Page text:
Serena Williams “absolutely” intends to surpass Margaret Court’s record of 24 Grand Slam titles and believes being a new mother can help her achieve that goal.
The 36-year-old, who gave birth to her first daughter Alexis Olympia in September, decided to pull out of the Australian Open following concerns over her ability to make an impact in Melbourne.
Williams won the last of her 23 Grand Slams Down Under in 2017, defeating her sister Venus in the final when, it would later emerge, she was in the early stages of her pregnancy.
The American former world number one had returned to the court on December 30 at the Mubadala World tennis Championship in Abu Dhabi, where she lost an exhibition match against Jelena Ostapenko, the 2017 French Open champion.
Despite admitting she was “not where I personally want to be” in announcing her withdrawal from the Australian Open, which starts on January 15, Williams told Vogue she was determined to return to a competitive level sooner rather than later.
“Maybe this goes without saying, but it needs to be said in a powerful way: I absolutely want more Grand Slams. I’m well aware of the record books, unfortunately. It’s not a secret that I have my sights on 25, and actually, I think having a baby might help,” Williams told the February edition of the magazine.
“When I’m too anxious I lose matches, and I feel like a lot of that anxiety disappeared when Olympia was born.
“Knowing I’ve got this beautiful baby to go home to makes me feel like I don’t have to play another match. I don’t need the money or the titles or the prestige. I want them, but I don’t need them. That’s a different feeling for me.”
Williams feels her life off the court with all the challenges of a new mother will only bring a positive influence to her game.
“Sometimes I get really down and feel like, ‘Man, I can’t do this’, it is that same negative attitude I have on the court sometimes,” the American added.
“I guess that’s just who I am. No one talks about the low moments — the pressure you feel, the incredible letdown every time you hear the baby cry.
“I’ve broken down I don’t know how many times, or I’ll get angry about the crying, then sad about being angry, and then guilty, like, ‘Why do I feel so sad when I have a beautiful baby?’. The emotions are insane.”
Novak Djokovic made a resounding return on Wednesday after six months out with an elbow injury, declaring he felt “great” after beating world number five Dominic Thiem 6-1, 6-4 at the Kooyong Classic.
The Serbian 12-time Grand Slam winner was in good form, and full of optimism, after his first competitive outing since losing a Wimbledon quarter-final to Tomas Berdych last July.
“I feel great, I was eager to get onto the court,” he said after playing with a flesh-coloured sleeve on his right arm.
“I had a great opponent, it was a test for me to see where I am, how the work we did pays off on court. It worked pretty well.”
The former world number one, who will be chasing a record seventh Australian Open crown next week, had pulled out of the Mubadala World Tennis Championship in Abu Dhabi, raising concerns over whether he would be fit enough to play at Melbourne Park.
“There was a doubt, especially after I pulled out of the first week of the year,” he admitted.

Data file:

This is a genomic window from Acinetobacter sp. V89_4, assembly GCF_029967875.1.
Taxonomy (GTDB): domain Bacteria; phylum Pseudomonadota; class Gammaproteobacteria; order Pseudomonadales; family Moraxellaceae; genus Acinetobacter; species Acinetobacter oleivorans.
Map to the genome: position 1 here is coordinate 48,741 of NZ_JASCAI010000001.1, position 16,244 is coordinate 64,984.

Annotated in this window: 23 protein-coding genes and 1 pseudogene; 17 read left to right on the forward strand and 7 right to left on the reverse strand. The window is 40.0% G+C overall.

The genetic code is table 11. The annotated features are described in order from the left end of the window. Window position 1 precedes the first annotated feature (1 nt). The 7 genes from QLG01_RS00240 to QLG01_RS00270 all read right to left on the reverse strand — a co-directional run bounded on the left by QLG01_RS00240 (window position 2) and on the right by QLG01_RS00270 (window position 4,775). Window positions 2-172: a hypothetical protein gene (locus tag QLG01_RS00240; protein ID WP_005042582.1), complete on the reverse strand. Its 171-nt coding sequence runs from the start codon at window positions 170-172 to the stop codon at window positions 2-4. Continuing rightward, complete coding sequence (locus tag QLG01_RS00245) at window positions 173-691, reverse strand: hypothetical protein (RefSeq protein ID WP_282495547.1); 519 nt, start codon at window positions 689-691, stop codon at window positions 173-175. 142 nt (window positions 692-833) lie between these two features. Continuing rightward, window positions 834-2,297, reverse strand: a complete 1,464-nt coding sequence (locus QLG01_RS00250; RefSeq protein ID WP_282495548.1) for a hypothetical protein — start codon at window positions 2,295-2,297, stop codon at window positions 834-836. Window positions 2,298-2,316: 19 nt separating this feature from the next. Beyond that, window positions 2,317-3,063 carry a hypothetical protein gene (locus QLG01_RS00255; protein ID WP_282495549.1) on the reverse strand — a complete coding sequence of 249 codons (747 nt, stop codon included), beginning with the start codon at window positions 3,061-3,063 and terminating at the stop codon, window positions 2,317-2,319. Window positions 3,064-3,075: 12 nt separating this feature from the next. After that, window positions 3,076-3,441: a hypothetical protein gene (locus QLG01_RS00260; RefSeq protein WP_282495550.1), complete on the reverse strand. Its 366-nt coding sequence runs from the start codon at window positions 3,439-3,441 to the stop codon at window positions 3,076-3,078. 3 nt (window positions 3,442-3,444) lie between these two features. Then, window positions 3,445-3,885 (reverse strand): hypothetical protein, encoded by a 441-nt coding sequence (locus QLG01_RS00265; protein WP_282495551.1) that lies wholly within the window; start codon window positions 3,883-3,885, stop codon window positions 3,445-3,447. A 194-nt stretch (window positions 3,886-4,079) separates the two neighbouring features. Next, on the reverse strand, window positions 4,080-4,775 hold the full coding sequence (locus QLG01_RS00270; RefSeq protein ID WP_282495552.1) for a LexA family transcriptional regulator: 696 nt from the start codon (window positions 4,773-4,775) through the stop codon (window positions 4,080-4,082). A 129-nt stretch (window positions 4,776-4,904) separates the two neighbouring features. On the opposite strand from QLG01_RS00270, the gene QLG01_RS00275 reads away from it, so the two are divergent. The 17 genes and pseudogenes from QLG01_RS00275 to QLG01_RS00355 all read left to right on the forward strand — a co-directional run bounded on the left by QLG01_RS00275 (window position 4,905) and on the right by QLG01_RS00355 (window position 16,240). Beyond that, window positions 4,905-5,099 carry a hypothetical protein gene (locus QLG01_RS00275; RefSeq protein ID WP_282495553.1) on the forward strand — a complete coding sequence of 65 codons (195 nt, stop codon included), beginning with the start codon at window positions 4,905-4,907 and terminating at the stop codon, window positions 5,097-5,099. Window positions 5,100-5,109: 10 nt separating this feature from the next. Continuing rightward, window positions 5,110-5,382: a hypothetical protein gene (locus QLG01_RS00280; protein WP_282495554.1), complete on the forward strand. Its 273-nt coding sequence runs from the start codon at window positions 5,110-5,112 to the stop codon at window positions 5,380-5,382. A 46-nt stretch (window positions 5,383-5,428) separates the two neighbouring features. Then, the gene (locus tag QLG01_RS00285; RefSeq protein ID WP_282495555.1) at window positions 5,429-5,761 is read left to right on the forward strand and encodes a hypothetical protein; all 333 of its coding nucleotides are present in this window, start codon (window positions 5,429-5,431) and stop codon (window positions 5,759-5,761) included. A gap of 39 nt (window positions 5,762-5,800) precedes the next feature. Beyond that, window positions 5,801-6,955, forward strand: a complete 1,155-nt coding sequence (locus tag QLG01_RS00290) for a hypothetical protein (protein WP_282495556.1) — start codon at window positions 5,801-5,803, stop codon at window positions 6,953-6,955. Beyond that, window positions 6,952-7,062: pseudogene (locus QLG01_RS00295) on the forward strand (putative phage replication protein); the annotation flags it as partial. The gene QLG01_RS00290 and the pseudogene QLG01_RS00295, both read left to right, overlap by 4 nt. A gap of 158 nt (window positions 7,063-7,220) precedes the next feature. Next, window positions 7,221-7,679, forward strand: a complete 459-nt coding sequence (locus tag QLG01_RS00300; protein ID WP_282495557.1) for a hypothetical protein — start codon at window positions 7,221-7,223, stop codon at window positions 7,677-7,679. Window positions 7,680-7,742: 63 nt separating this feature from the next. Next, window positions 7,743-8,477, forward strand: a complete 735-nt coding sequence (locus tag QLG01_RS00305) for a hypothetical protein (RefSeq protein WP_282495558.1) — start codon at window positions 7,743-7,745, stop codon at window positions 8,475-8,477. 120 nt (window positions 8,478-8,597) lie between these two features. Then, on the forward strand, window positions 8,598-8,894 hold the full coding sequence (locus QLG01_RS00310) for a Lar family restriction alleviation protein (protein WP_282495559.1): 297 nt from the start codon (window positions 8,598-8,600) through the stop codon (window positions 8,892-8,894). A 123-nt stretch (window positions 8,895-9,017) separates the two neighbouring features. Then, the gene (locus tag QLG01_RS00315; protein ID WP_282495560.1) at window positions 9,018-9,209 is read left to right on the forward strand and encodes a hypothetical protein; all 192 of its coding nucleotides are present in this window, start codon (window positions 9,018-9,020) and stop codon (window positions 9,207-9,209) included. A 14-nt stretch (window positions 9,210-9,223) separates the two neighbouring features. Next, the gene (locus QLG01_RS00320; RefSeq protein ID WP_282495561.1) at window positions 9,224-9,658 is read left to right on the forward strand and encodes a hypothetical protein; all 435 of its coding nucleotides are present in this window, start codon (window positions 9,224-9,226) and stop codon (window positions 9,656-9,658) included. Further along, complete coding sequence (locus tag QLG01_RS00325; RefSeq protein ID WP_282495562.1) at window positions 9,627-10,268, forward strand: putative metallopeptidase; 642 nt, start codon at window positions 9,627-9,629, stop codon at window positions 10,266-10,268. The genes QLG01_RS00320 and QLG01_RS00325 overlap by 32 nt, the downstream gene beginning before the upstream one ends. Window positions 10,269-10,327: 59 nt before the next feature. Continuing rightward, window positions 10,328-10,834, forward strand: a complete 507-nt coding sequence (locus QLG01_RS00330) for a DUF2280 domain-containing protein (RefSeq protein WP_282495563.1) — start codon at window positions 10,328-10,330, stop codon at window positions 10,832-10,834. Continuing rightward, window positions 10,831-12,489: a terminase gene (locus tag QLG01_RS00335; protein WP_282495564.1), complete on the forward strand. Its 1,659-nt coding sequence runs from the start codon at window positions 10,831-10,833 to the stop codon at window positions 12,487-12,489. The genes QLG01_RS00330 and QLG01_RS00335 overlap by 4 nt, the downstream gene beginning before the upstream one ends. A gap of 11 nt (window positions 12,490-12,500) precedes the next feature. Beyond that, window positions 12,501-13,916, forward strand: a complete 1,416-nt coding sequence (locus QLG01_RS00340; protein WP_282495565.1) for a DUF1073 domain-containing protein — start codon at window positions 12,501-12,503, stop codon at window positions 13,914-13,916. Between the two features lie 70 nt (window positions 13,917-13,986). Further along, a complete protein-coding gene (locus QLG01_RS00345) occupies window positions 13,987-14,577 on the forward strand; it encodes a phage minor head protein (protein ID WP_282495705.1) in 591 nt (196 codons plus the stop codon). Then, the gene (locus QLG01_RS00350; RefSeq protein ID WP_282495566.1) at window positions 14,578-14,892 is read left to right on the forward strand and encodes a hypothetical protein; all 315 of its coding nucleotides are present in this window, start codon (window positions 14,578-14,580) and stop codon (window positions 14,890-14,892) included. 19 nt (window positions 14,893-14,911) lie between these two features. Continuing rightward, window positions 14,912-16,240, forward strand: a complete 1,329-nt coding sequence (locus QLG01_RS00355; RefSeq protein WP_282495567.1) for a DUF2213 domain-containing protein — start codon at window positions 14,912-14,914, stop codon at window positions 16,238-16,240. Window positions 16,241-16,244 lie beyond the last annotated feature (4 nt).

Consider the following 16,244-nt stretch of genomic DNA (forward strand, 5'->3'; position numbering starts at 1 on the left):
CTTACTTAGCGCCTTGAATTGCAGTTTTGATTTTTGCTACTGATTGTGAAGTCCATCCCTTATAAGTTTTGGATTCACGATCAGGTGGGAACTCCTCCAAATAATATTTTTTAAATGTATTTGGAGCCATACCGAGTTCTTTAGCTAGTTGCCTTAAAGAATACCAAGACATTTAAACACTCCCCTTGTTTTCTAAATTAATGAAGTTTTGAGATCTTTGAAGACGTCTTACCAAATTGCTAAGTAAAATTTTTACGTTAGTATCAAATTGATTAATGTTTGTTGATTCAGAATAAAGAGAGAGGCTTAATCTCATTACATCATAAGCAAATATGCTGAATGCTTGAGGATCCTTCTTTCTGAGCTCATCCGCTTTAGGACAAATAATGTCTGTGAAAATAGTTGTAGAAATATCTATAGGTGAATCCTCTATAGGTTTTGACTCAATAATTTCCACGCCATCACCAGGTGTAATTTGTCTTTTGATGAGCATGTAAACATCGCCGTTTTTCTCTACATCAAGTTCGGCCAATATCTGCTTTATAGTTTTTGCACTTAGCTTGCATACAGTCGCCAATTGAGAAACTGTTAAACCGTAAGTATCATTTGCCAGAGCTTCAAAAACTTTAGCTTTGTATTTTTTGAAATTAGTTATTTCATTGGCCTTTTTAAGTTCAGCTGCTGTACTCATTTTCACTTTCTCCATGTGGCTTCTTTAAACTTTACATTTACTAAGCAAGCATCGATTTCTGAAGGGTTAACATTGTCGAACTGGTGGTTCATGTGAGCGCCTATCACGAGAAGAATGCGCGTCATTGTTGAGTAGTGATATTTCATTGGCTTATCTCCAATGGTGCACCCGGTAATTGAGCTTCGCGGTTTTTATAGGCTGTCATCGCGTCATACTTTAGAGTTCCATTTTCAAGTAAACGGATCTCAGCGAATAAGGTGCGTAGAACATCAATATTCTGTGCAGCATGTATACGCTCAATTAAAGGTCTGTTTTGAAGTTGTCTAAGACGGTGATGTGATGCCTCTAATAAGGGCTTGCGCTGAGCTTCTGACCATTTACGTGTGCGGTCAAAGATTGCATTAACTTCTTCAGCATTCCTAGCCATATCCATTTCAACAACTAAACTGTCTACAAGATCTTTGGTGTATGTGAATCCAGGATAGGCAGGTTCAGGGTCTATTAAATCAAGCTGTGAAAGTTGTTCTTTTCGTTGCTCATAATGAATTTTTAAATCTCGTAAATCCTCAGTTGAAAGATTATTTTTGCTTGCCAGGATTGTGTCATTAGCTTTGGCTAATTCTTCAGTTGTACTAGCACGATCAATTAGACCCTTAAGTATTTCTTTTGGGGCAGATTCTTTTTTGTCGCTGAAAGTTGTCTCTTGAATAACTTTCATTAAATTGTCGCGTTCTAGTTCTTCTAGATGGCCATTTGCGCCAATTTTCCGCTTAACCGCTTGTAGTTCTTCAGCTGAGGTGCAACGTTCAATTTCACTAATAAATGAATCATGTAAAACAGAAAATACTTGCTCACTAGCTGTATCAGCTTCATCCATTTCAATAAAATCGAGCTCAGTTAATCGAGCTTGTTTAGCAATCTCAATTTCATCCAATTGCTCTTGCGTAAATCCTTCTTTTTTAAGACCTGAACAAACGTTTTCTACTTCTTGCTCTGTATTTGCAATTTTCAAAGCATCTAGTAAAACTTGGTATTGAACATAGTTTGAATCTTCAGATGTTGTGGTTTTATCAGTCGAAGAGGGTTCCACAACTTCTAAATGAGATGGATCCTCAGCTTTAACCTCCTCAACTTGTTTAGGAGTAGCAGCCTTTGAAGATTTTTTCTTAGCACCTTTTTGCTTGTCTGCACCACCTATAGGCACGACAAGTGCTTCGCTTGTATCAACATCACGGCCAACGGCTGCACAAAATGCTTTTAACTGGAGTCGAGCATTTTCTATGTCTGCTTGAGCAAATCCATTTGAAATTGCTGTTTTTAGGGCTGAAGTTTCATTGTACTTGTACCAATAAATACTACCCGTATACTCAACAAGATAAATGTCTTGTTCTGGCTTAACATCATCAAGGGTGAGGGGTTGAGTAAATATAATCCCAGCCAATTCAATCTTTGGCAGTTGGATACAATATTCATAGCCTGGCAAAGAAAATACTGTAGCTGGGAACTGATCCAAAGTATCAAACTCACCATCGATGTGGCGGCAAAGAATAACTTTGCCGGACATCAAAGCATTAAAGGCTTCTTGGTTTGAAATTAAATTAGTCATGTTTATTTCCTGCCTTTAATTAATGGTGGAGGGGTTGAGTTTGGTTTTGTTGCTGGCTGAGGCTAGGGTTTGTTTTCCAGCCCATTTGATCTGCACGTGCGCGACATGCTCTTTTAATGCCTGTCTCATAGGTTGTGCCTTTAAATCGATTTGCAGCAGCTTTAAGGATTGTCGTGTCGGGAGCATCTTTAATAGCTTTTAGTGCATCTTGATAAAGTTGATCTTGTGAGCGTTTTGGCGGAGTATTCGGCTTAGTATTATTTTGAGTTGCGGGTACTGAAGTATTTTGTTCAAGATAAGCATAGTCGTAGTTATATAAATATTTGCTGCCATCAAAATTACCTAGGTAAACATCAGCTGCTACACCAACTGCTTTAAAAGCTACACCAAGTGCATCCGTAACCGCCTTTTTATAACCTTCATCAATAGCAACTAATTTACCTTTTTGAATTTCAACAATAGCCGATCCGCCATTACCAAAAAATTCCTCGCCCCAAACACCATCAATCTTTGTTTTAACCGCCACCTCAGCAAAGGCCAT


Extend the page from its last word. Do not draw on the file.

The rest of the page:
“I personally didn’t know what’s going to happen. We did some treatment and obviously gave it a lot of thought. Luckily for me I’m here and so I’m hoping in the next four, five days everything will go well and I’ll be ready for the Open.”
While pleased at his progress, Djokovic, who has dropped to 14 in the world, admitted he still had work to do ahead of the opening Grand Slam of the year.
“I don’t want to be over-confident, but I’m very, very happy with how it went today,” added the 30-year-old.
“I don’t say I’m at 100 per cent, I can only say that when I get the feel of a tournament. Ideally I would have had another tournament before the start of the Open, but it was not meant to be.
“I’ll take whatever I can — one or two matches here will be good preparation.”
Thiem, who only arrived in Melbourne on Monday night from Doha after four days in bed with a virus, presented only a minimal challenge to the recharged Serb.
“I’m free of fever and healthy again,” the Austrian said. “I’m still jet-lagged and was slow at the beginning of the match. I’ll sleep, eat and train and not do too much. I’ll be fine for the Open.”
Australian Matthew Ebden, back on court after an injury-marred 2017, defeated Marin Cilic 6-7 (3), 6-4, 7-5 in another match at the exhibition tournament.
World number six Cilic won the opener but found his game not quite up to competitive level as Ebden sneaked out the second set and then won a tight third.
Cilic, last year’s losing Wimbledon finalist against Roger Federer, heads into his final practice days for the Australian Open content with his form.
“The most important thing is to feel the conditions, to get comfortable,” he said. “It’s important to find a good rhythm.
“Overall, I’m quite happy with my level. I was feeling the ball well and hitting cleanly from both sides.”
Djokovic with new service reduced motion: 2018 vs. before pic.twitter.com/MtRIAoEfjN
— BreakPointBR (@BreakPointBR) January 10, 2018
The Russian is climbing back up the rankings following her ban, with her semi-final run in Shenzhen last week taking her up to No. 47 in the world.
Sharapova, a champion in Melbourne in 2008, will be unseeded at the Australian Open and is a dangerous floater in the draw.
At last year's US Open, which was her first Grand Slam back from suspension, Sharapova drew Simona Halep in the opening round and defeated the second-seeded Romanian in three close sets.
In the absence of defending champion Serena Williams, Sharapova has been chosen to join Roger Federer at the Australian Open draw on Thursday (19:00 local time, noon Dubai time). The draw will be streamed live on www.ausopen.com.